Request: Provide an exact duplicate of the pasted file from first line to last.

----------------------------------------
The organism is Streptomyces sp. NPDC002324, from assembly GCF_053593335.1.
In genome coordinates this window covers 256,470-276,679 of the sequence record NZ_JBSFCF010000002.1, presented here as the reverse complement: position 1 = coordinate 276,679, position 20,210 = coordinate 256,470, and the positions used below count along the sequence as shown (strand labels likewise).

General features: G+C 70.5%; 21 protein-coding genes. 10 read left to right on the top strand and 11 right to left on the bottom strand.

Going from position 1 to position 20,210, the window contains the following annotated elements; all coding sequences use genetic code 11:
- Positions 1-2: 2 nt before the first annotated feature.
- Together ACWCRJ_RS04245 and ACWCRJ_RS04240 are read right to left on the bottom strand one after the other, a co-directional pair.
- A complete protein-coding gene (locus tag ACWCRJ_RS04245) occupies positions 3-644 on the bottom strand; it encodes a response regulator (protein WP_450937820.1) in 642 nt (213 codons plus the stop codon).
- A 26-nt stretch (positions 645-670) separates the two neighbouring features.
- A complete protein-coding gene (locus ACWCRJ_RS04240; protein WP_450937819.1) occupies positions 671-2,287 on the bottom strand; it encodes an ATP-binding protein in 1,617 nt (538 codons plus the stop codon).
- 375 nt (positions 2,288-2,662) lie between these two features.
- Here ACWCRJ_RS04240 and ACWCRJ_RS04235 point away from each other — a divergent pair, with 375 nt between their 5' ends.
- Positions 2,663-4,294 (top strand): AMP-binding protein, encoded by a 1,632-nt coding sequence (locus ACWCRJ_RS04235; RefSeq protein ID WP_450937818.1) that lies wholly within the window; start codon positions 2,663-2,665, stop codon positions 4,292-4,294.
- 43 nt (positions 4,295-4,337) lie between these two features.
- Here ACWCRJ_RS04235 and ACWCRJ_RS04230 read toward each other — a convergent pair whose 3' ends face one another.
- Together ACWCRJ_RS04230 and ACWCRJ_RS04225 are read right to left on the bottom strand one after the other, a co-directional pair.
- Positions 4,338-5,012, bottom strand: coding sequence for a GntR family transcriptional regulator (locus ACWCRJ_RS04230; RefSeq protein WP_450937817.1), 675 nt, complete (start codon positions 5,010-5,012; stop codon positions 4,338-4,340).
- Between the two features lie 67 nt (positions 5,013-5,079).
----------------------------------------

The organism is Streptomyces sp. NPDC002324, from assembly GCF_053593335.1.
In genome coordinates this window covers 256,470-276,679 of the sequence record NZ_JBSFCF010000002.1, presented here as the reverse complement: position 1 = coordinate 276,679, position 20,210 = coordinate 256,470, and the positions used below count along the sequence as shown (strand labels likewise).

General features: G+C 70.5%; 21 protein-coding genes. 10 read left to right on the top strand and 11 right to left on the bottom strand.

Going from position 1 to position 20,210, the window contains the following annotated elements; all coding sequences use genetic code 11:
- Positions 1-2: 2 nt before the first annotated feature.
- Together ACWCRJ_RS04245 and ACWCRJ_RS04240 are read right to left on the bottom strand one after the other, a co-directional pair.
- A complete protein-coding gene (locus tag ACWCRJ_RS04245) occupies positions 3-644 on the bottom strand; it encodes a response regulator (protein WP_450937820.1) in 642 nt (213 codons plus the stop codon).
- A 26-nt stretch (positions 645-670) separates the two neighbouring features.
- A complete protein-coding gene (locus ACWCRJ_RS04240; protein WP_450937819.1) occupies positions 671-2,287 on the bottom strand; it encodes an ATP-binding protein in 1,617 nt (538 codons plus the stop codon).
- 375 nt (positions 2,288-2,662) lie between these two features.
- Here ACWCRJ_RS04240 and ACWCRJ_RS04235 point away from each other — a divergent pair, with 375 nt between their 5' ends.
- Positions 2,663-4,294 (top strand): AMP-binding protein, encoded by a 1,632-nt coding sequence (locus ACWCRJ_RS04235; RefSeq protein ID WP_450937818.1) that lies wholly within the window; start codon positions 2,663-2,665, stop codon positions 4,292-4,294.
- 43 nt (positions 4,295-4,337) lie between these two features.
- Here ACWCRJ_RS04235 and ACWCRJ_RS04230 read toward each other — a convergent pair whose 3' ends face one another.
- Together ACWCRJ_RS04230 and ACWCRJ_RS04225 are read right to left on the bottom strand one after the other, a co-directional pair.
- Positions 4,338-5,012, bottom strand: coding sequence for a GntR family transcriptional regulator (locus ACWCRJ_RS04230; RefSeq protein WP_450937817.1), 675 nt, complete (start codon positions 5,010-5,012; stop codon positions 4,338-4,340).
- Between the two features lie 67 nt (positions 5,013-5,079).